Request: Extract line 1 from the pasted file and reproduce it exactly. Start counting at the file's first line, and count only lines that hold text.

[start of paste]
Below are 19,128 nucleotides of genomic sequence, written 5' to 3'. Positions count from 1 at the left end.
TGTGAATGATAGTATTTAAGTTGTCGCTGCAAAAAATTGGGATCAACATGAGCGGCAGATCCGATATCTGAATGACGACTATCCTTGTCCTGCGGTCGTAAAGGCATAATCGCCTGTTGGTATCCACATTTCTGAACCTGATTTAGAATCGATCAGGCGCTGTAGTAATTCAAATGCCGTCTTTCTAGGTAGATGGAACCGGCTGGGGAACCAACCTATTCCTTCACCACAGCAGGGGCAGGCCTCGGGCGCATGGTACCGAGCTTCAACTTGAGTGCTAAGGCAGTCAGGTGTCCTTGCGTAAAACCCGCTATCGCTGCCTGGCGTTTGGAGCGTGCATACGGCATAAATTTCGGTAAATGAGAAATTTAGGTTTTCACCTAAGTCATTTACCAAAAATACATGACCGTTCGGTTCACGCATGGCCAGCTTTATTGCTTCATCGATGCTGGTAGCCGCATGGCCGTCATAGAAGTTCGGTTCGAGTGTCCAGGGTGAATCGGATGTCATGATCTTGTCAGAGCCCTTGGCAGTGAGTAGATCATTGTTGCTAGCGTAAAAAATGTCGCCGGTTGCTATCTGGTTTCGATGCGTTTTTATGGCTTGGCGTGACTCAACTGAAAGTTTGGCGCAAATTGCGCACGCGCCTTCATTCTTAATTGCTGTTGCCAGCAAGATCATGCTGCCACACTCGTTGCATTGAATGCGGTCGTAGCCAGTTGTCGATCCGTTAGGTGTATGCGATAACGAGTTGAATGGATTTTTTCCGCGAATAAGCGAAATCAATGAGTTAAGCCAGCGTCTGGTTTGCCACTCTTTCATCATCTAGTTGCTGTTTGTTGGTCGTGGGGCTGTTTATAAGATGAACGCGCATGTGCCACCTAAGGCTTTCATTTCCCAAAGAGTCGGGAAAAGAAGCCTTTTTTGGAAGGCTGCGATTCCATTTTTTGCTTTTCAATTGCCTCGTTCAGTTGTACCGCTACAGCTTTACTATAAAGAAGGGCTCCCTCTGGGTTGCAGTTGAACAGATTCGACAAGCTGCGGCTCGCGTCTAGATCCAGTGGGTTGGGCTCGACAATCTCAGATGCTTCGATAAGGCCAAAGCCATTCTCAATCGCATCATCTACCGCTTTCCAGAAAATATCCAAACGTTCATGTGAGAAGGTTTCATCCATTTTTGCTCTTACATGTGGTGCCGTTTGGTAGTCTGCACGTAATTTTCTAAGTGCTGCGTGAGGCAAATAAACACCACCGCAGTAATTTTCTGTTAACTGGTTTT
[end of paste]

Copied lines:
Below are 19,128 nucleotides of genomic sequence, written 5' to 3'. Positions count from 1 at the left end.